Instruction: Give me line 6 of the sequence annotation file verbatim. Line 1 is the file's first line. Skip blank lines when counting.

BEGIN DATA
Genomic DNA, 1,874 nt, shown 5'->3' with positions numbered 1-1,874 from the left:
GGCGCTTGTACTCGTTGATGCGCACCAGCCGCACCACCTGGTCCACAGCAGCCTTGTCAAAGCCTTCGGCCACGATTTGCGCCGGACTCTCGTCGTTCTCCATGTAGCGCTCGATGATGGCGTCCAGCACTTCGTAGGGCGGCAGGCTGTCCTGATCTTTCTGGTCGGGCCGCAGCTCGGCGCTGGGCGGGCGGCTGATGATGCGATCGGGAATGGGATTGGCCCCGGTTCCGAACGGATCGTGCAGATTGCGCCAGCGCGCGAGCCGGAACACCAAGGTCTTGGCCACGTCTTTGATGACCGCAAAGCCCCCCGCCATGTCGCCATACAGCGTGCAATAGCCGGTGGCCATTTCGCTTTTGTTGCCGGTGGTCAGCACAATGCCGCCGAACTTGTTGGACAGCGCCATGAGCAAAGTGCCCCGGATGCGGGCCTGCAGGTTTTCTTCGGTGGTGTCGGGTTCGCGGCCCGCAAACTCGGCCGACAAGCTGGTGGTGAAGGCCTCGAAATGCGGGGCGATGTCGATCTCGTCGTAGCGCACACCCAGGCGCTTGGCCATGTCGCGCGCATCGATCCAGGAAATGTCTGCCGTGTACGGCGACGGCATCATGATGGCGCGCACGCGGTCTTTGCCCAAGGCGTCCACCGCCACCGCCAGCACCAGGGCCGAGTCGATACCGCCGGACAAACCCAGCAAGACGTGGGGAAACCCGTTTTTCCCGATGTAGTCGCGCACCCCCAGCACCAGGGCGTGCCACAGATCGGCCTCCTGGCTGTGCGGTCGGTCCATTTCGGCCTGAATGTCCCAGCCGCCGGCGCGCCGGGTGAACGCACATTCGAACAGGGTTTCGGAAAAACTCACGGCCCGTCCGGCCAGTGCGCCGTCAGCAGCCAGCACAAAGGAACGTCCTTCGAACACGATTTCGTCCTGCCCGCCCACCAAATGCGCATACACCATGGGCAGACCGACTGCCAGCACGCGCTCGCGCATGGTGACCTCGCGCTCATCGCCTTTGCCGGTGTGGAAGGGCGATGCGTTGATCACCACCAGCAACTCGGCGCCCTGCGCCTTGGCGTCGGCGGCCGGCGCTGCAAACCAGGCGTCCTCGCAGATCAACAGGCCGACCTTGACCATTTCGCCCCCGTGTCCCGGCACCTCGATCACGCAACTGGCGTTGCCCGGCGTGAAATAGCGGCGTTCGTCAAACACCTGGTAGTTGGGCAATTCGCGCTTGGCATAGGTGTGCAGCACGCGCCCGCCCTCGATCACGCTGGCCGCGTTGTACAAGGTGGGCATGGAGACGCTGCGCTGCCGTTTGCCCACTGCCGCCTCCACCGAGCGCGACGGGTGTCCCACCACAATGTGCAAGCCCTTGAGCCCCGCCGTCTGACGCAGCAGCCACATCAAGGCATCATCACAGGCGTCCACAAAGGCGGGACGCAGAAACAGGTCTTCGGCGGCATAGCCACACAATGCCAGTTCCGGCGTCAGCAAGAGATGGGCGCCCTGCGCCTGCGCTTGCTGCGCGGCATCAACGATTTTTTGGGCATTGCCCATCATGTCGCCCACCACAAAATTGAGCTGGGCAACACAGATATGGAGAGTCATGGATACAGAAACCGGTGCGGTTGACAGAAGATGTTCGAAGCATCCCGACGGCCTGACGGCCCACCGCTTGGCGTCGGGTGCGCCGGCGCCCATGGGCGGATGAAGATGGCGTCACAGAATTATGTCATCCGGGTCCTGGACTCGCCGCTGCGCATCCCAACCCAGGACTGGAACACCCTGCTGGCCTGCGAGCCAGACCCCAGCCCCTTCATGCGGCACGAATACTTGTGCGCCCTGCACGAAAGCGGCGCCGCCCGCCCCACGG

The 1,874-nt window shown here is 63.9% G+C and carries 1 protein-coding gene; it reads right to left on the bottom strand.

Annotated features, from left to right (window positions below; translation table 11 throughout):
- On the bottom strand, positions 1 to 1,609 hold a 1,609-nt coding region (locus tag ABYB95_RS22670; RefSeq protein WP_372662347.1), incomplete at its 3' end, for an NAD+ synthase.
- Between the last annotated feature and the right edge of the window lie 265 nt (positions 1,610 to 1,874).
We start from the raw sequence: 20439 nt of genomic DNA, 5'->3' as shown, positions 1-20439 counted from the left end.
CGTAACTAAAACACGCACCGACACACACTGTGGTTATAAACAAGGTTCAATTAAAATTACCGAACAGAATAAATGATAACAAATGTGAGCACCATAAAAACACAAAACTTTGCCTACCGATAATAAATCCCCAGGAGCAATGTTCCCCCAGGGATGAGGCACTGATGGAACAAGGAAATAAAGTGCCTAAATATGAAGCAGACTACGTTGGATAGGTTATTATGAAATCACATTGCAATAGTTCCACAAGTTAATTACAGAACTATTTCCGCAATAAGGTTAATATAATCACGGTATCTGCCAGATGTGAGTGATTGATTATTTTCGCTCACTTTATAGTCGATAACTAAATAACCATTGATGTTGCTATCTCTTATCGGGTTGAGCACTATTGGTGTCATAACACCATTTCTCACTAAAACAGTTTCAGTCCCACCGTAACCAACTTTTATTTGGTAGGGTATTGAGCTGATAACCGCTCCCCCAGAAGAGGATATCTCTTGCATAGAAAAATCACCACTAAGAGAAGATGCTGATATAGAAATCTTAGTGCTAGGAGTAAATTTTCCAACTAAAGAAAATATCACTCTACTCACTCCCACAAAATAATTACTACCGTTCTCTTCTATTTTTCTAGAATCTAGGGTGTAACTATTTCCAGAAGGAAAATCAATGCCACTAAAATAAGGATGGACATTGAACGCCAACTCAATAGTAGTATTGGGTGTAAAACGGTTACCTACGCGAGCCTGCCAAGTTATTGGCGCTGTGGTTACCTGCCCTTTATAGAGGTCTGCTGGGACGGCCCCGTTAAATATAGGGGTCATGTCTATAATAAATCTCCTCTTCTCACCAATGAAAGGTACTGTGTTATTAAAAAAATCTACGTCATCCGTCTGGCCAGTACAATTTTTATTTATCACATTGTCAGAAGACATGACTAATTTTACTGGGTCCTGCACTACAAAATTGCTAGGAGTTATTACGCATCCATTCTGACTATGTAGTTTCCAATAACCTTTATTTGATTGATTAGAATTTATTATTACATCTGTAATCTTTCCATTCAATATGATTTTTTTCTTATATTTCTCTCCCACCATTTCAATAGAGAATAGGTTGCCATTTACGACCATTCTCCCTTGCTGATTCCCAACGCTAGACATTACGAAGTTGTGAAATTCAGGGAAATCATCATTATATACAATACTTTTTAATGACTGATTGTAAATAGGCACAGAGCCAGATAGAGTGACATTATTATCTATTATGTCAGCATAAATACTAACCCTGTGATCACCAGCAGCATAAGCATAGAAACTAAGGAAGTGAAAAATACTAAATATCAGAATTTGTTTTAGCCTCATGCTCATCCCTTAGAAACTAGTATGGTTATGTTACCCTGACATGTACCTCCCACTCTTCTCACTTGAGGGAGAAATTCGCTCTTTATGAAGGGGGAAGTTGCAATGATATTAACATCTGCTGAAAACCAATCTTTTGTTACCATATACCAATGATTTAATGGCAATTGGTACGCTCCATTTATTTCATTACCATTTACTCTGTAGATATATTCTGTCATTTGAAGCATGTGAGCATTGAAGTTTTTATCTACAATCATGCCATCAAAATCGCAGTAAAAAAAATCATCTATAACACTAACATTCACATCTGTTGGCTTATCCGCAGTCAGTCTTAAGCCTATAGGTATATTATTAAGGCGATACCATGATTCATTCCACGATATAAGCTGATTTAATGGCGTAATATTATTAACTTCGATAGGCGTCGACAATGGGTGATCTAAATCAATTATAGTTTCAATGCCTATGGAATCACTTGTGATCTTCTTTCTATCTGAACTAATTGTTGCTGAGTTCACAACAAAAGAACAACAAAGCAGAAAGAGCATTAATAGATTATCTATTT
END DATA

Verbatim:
- Between the last annotated feature and the right edge of the window lie 265 nt (positions 1,610 to 1,874).